It could be confirmation bias, but I think we got the big decisions right.
Same with us. Tons of school debt, but we made choices that set us in the right direction to capitalize when the situation arose. I really don't understand Sam's animosity towards OP situation or life choices.

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dodecahedron
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Re: Bay Area teacher saving half my income – why the doubt? (and asking more questions)

Post by dodecahedron » Sat Sep 14, 2019 4:35 pm

I will say that the teachers in this area (upstate NY Capital District region, MCOL) are generally not able to save half their income in one earner families and live a lifestyle comparable to the OPs (i.e., live in new construction townhome built less than ten years ago, two cars, cleaning service every three weeks, eating out regularly if modestly.)

Salaries around here are much lower than the OPs, health care costs are higher (but not sufficiently high to allow for ACA deals like the OPs), property taxes are some of the highest in the country, state income taxes are less progressive than in California.

On the other hand, this savings discrepancy is partly, perhaps largely, a measurement issue.

Teachers in this area contribute relatively little or in many cases nothing to their defined benefit pensions (unlike the OP), depending on how long they have been working. The school district bears all or most of the cost for contributing to their pensions, so really the ¨lower¨ apparent salaries that teachers here get are implicitly a type of saving because of those employer contributions. Also there are pretty generous health care benefits in retirement for public employees, including teachers, so again the lower current salaries that compensate for those future benefits can be viewed as a form of saving.

Furthermore, teachers here are paying into SS as are their employers (which seems not to be the case for the OP), and that could be viewed as a form of implicit saving as well.
Last edited by dodecahedron on Sat Sep 14, 2019 4:36 pm, edited 1 time in total.

stoptothink
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Re: Bay Area teacher saving half my income – why the doubt? (and asking more questions)

Post by stoptothink » Sat Sep 14, 2019 4:36 pm

EnjoyIt wrote:
Sat Sep 14, 2019 4:32 pm
Silence Dogood wrote:
Sat Sep 14, 2019 4:18 pm
Sam1 wrote:
Sat Sep 14, 2019 2:57 pm

It’s kind of like how my husband and I both have wealthy parents who paid for our expensive colleges and wedding. We graduated without any debt. This is one of the many factors that allows us to save a lot. It’s not because we are both just soooo smart and made the right choices. I was lucky for the start for having parents who could write large checks instead of me taking out loans.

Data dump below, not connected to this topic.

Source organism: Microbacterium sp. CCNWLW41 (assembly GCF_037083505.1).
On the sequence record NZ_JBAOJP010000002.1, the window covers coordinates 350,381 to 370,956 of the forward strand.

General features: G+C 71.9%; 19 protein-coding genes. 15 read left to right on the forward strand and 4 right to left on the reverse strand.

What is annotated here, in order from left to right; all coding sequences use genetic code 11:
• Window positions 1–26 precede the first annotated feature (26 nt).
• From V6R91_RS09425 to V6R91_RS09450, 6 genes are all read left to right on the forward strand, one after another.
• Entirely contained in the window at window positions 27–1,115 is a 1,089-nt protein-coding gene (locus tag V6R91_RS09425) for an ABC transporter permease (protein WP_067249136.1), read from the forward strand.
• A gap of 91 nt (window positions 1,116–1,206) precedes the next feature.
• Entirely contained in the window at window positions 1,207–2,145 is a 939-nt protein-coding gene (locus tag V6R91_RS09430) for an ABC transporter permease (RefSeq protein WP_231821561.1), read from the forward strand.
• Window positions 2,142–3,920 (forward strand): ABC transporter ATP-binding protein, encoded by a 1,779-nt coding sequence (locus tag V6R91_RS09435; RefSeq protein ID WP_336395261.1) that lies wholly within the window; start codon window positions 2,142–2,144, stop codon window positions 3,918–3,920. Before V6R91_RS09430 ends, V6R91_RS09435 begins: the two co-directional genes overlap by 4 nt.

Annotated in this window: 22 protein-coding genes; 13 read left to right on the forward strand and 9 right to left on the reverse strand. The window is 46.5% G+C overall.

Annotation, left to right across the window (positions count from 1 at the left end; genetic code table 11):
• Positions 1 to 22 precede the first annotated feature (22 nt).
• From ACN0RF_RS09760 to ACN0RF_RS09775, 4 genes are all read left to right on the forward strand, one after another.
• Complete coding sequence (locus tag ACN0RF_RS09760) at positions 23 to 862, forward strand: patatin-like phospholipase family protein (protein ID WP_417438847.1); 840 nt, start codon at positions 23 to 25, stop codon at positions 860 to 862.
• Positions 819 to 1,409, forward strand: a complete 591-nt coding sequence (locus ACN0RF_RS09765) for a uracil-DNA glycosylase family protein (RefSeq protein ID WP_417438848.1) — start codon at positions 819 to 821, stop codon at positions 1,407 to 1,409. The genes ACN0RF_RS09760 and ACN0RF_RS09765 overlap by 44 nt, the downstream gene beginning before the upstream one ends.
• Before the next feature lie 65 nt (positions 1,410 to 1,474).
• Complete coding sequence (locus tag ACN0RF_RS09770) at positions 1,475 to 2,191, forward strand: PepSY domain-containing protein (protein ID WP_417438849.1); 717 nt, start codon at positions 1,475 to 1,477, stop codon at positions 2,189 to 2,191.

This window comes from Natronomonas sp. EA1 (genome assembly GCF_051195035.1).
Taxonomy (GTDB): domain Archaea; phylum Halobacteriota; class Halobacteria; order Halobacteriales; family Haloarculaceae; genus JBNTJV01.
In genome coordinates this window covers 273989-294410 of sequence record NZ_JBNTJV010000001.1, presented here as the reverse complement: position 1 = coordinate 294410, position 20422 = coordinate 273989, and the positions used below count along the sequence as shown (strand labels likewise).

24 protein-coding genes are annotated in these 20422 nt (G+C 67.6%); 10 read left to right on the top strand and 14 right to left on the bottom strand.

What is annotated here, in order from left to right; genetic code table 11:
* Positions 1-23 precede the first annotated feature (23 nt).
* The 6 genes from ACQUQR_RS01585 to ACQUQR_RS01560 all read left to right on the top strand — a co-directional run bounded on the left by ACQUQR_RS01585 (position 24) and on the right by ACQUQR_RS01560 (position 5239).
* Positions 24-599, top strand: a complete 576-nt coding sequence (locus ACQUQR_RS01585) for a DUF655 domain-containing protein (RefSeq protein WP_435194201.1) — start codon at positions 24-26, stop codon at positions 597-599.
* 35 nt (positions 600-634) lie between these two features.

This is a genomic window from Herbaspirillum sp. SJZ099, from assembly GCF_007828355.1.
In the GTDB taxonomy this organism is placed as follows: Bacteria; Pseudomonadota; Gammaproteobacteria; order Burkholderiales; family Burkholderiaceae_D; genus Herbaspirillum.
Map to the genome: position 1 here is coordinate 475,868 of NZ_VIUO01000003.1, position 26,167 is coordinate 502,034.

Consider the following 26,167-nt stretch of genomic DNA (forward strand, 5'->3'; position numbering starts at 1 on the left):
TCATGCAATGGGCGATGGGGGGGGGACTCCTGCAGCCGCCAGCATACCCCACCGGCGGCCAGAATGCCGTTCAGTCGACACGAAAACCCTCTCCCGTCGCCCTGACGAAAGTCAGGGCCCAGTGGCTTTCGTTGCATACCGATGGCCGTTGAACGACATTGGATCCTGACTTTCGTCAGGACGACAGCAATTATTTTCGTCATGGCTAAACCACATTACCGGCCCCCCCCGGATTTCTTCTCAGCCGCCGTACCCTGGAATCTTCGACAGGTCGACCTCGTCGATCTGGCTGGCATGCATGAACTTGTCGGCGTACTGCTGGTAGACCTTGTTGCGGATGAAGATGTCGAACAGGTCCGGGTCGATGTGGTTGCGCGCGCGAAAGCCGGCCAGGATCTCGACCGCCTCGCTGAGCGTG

My parents are not wealthy and could not afford to contribute to my college expenses.

Nevertheless, my spouse and I have a high savings rate.

It could be confirmation bias, but I think we got the big decisions right.
I really don't understand Sam's animosity towards OP situation or life choices.
+1

Pomegranate
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Re: Bay Area teacher saving half my income – why the doubt? (and asking more questions)

Post by Pomegranate » Sat Sep 14, 2019 4:38 pm

Ron Ronnerson wrote:
Sat Sep 14, 2019 10:26 am

Two relatively new Toyota Corollas that were purchased with cash
Vacations: $100 (vacations are mostly paid for by churning credit cards for miles and points)
Restaurants: $250 (we go to inexpensive places like Chinese restaurants or Subway)
Clothing/Shoes/Hair/Nails: $50

We live very comfortably - drive cars that we bought new... enjoying some of life’s luxuries...
Modern 'comfortable' life of 'middle class' and it's 'luxurious' life :oops:

Silence Dogood
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Re: Bay Area teacher saving half my income – why the doubt? (and asking more questions)

Post by Silence Dogood » Sat Sep 14, 2019 4:48 pm

EnjoyIt wrote:
Sat Sep 14, 2019 4:32 pm
Silence Dogood wrote:
Sat Sep 14, 2019 4:18 pm
Sam1 wrote:
Sat Sep 14, 2019 2:57 pm

It’s kind of like how my husband and I both have wealthy parents who paid for our expensive colleges and wedding. We graduated without any debt. This is one of the many factors that allows us to save a lot. It’s not because we are both just soooo smart and made the right choices. I was lucky for the start for having parents who could write large checks instead of me taking out loans.
My parents are not wealthy and could not afford to contribute to my college expenses.

Nevertheless, my spouse and I have a high savings rate.

It could be confirmation bias, but I think we got the big decisions right.
Same with us. Tons of school debt, but we made choices that set us in the right direction to capitalize when the situation arose. I really don't understand Sam's animosity towards OP situation or life choices.